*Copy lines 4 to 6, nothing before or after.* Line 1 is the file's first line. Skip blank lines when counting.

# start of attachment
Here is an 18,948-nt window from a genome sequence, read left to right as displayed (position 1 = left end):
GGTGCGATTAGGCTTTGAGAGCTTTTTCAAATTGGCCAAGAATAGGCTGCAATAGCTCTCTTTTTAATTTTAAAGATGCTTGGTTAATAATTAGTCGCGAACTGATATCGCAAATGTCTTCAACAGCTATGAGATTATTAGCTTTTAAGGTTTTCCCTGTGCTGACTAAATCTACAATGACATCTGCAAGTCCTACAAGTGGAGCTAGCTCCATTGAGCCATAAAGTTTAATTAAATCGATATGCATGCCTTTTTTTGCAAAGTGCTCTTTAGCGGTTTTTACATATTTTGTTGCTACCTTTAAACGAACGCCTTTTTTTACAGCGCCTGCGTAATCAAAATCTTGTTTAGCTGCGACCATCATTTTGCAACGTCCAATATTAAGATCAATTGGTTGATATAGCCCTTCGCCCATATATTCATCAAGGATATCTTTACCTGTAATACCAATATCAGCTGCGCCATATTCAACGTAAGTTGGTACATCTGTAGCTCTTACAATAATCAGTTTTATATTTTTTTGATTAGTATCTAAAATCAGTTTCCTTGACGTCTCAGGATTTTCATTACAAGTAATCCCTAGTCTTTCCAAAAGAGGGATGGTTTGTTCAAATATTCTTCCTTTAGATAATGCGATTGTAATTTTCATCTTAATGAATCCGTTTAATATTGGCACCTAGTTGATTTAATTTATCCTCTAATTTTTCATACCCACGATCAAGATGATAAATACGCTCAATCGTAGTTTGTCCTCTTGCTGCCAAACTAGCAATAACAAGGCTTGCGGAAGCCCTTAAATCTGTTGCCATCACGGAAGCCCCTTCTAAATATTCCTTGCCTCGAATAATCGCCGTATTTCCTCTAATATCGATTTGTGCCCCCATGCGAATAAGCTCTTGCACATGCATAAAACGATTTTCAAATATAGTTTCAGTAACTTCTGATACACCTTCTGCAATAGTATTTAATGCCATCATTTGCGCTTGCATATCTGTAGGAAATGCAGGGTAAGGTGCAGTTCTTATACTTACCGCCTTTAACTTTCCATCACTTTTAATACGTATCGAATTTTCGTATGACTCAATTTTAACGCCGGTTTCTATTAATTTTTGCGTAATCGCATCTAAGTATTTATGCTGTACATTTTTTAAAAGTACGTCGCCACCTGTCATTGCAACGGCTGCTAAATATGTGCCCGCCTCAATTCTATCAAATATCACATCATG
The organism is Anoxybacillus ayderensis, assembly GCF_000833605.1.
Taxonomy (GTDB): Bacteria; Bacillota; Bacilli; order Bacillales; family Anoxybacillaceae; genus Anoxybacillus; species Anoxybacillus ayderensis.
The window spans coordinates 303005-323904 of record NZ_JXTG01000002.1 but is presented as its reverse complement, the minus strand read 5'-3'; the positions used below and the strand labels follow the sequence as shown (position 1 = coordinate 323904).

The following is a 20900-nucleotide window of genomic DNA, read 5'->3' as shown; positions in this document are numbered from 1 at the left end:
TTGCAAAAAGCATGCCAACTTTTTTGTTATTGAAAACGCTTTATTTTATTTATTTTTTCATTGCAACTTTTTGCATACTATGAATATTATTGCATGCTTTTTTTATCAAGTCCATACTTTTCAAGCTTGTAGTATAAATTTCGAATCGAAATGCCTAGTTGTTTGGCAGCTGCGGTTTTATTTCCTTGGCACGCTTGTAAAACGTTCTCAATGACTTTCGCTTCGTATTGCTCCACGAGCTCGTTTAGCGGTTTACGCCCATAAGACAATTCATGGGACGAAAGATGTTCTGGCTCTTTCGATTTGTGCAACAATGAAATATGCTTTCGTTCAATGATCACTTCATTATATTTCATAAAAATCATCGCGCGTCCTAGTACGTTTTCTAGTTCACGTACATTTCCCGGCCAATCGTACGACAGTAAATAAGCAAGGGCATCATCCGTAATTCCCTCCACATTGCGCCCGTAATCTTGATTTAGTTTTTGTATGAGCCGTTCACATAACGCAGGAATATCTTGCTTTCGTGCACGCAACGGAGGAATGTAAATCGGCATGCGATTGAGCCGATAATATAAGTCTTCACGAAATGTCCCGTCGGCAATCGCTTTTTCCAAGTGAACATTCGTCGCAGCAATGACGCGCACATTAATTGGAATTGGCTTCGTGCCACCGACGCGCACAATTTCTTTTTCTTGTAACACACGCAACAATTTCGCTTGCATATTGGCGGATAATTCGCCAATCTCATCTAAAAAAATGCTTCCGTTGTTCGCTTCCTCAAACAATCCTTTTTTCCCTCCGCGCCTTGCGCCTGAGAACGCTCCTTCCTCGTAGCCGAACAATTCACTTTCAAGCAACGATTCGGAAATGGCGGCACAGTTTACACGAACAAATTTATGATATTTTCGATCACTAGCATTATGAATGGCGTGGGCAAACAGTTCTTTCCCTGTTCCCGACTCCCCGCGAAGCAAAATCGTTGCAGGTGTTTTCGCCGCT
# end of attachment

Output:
Taxonomy (GTDB): Bacteria; Bacillota; Bacilli; order Bacillales; family Anoxybacillaceae; genus Anoxybacillus; species Anoxybacillus ayderensis.
The window spans coordinates 303005-323904 of record NZ_JXTG01000002.1 but is presented as its reverse complement, the minus strand read 5'-3'; the positions used below and the strand labels follow the sequence as shown (position 1 = coordinate 323904).

The following is a 20900-nucleotide window of genomic DNA, read 5'->3' as shown; positions in this document are numbered from 1 at the left end: